Monthly Archives: November 2021

Featured Sportscasters: John Motson

Welcome back sport caster lovers, I see you came back for more and that makes my heart jump with joy. You came back for an exciting play-by-play announcer of the name Mr. John Motson. 

John was born on July, 10 1945 and is 76 years young. As you notice I say IS, implying the young man is still alive enjoying his retirement after a long and successful career. John began his career in 1971 working for the British Broadcasting Corporation, which is located in the UK. From 1971 to 2008 John was the main football analyst for the network. However, his career began in 1968 as he was hired to be a sports presenter on Radio 2. Radio 2 is a British national radio station, and it is the most popular radio station that has over 15million listeners a week.

In 1990 John was selected for the 1994 World Cup semi-final game between England and Germany. Other than that, John dedicated his life to learning the game of football and commentating on it. In his entire career he broadcasted over 2000 games both on radio and television, and may I add that is pretty darn impressive!

In 2008, Motown retired from tv, but continued to appear on BBC Radio 5 Live. BBC Radio Live is the UK’s sports talk show for news and quick facts on players. Since 2015, Motson has provided commentary for the CBeebies football program in Britain. 

As I was researching the talented young man I found an interesting fact that you video sports game lovers would find interesting. Motson is an ex-commentator for the FIFA World Cup video game by EA Sports! His first video game was FIFA 96 and he was also a  commentator for the 06 and 08 years as well. If you have these games go and play them, because now you know who John Motson is!

ps the answer to last weeks blog is: they don’t want to wake up their audience that’s supposed to be watching

This week’s question: Why can’t a fish be a Radio Announcer?

Featured Sportscasters: Foster William Hewitt

Welcome back beautiful people. Today is week 2 of this journey and it will lead us to talk about Foster William Hewitt. Before going on this journey of finding sportscasters he is a guy that never crossed my pallet when hearing or knowing him. With that being said, William was quite the extraordinary man and here is why… 

He was born November 21, 1902 and grew up in Ontario, Canada. At a young age Hewitt developed an interest in radio. However, instead of a radio station being his first job he worked as a reporter for a newspaper company, which in the 1920’s was a big source of news income to the people. Shortly as 3 years passed, an opportunity arose for the young man at CFCA. CFCA was the first licensed broadcasting radio station in Ontario at the time. It was owned by The Toronto Daily Star and they were known for the very first play-by-play hockey game on February 8, 1923.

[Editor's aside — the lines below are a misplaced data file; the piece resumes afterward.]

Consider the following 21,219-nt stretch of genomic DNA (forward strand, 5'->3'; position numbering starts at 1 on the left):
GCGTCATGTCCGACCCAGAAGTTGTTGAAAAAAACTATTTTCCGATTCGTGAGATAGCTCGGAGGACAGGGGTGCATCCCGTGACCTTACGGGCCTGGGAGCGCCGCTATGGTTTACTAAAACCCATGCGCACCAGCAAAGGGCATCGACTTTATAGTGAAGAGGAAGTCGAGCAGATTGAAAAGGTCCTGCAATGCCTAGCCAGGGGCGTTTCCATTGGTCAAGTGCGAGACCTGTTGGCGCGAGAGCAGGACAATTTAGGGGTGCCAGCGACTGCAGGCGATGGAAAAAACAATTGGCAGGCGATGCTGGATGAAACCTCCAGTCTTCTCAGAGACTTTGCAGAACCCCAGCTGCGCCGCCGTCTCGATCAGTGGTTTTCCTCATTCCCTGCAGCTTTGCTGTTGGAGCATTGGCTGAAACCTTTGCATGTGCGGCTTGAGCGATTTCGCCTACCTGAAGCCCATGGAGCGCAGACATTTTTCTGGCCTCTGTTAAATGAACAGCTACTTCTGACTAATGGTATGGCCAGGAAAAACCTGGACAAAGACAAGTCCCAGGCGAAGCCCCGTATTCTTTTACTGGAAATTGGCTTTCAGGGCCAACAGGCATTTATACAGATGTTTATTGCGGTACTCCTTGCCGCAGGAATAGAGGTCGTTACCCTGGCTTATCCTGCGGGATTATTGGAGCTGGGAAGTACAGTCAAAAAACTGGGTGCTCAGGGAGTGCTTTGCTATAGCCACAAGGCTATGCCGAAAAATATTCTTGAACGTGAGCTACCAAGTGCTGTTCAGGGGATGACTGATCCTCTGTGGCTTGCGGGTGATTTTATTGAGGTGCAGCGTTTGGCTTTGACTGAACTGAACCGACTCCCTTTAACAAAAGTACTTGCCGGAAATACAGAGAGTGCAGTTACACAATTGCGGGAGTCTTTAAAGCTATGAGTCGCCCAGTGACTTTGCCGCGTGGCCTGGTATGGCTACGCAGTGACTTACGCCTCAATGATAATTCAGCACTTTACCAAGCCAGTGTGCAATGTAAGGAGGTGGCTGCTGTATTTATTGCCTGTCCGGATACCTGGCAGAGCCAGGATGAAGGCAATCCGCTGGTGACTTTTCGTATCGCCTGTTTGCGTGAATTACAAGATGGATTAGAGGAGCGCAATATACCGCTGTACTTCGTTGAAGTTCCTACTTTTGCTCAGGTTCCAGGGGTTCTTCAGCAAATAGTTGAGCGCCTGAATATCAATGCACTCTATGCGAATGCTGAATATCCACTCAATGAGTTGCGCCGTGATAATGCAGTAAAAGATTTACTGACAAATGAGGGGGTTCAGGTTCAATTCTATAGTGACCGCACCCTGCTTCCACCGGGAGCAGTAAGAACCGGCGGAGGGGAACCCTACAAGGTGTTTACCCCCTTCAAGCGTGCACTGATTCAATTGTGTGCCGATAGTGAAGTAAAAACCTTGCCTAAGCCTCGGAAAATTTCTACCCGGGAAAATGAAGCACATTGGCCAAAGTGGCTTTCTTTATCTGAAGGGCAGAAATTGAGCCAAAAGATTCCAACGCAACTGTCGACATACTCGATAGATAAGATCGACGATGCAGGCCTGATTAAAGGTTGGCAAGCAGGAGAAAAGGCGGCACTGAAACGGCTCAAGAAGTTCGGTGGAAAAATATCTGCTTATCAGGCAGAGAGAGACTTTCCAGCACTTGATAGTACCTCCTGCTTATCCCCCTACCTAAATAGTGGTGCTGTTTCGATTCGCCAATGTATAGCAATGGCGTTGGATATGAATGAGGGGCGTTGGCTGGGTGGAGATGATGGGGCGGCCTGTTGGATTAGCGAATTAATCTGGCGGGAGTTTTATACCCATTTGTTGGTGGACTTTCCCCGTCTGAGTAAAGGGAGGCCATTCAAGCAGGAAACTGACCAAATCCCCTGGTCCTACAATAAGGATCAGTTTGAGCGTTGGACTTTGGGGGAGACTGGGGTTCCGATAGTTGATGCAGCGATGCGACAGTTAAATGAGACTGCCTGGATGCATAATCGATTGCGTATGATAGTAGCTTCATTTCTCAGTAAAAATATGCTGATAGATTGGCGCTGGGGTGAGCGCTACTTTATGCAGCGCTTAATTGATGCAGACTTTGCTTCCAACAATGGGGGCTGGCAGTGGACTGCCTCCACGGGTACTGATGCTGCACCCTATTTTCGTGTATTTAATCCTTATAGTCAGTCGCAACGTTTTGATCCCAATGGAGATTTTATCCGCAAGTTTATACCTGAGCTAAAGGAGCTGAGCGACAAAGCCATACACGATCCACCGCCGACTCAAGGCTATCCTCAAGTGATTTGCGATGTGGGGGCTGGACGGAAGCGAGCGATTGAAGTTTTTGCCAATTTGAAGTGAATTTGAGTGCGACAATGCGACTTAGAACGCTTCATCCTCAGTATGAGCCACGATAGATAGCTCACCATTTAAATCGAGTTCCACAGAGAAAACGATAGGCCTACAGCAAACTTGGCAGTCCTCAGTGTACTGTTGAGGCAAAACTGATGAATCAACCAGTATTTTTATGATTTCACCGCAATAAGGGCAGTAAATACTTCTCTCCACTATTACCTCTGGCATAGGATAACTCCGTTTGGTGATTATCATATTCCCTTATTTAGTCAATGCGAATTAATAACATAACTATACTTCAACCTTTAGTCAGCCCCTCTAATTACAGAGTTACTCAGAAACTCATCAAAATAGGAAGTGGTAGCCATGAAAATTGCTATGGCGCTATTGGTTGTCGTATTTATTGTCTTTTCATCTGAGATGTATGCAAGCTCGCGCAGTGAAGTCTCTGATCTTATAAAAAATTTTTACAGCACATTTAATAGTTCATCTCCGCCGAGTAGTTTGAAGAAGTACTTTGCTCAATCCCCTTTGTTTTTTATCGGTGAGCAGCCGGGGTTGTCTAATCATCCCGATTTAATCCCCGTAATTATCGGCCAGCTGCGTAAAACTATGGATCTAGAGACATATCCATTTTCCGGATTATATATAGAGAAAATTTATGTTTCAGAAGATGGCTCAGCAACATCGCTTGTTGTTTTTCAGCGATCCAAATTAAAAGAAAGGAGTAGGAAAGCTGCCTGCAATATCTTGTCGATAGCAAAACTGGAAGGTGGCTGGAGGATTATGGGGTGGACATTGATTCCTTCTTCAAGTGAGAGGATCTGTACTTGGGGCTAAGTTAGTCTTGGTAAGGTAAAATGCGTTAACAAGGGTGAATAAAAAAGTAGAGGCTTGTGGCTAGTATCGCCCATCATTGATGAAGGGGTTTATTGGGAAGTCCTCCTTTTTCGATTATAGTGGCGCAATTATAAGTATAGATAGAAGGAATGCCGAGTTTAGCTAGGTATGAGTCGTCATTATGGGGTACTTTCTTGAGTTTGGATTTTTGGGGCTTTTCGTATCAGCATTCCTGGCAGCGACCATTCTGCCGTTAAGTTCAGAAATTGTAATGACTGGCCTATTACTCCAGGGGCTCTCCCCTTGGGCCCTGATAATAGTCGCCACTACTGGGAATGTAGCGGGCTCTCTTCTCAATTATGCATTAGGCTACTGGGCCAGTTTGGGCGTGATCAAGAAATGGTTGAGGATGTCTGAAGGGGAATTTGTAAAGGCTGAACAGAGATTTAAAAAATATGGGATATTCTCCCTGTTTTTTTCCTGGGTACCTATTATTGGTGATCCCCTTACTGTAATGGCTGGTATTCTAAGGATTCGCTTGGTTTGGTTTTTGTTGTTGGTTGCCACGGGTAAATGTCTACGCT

Hewitt quickly found a gap for himself in the league as he broadcasted his first game on February 16 between the Toronto Argonaut and the Kitchener Greenshirts. The game ended up going into overtime as the Greenshirts pulled off the upset. 

On May 24, 1925 Hewitt had the honor of broadcasting the world’s very first horse race. His impression from the broadcast then led to an opportunity in 1927 where he was invited as a guest announcer to broadcast the first game from the Detroit Red Wings Stadium! He also was a part of opening night ceremonies and got the designated broadcaster position for the team!

Wow!! That was a lot to take in for me. Hewitt had such an impact early on in his career and found a way for himself. He got involved early on in his life and only climbed the ladder as time went on. Maybe that’s the trick… to start young so you can pick what you do once you have experience?

ps the answer to last weeks blog is: “Wee paws for station identification”😂

Question of the week: Why do golf announcers whisper?

Featured Sportscasters: Bill Stern

Welcome back to Featured Sportscasters, I’m glad you enjoyed the intro post and I’m excited to have you along with me during this journey! Our first spotlight broadcaster is Mr. Bill Stern! He was born on July 1, 1907 in New York and passed away on November 19, 1974. He was only 64 years young. Bill began doing play-by-play commentary in 1925 when he was hired by a local radio station to cover football games. Shortly after his time at WHAM he was hired by NBC in 1937 to host “The Colgate Sports Newsreel” and Friday night boxing on the radio. 

What makes Bill unique from any other broadcaster known to man is that he is the very first person to broadcast a game! The very first tv broadcast took place on May 17, 1939. The game being played was a double-header between Princeton and Columbia. Princeton ended up coming out on top with a 2-1 victory at Columbia’s home field!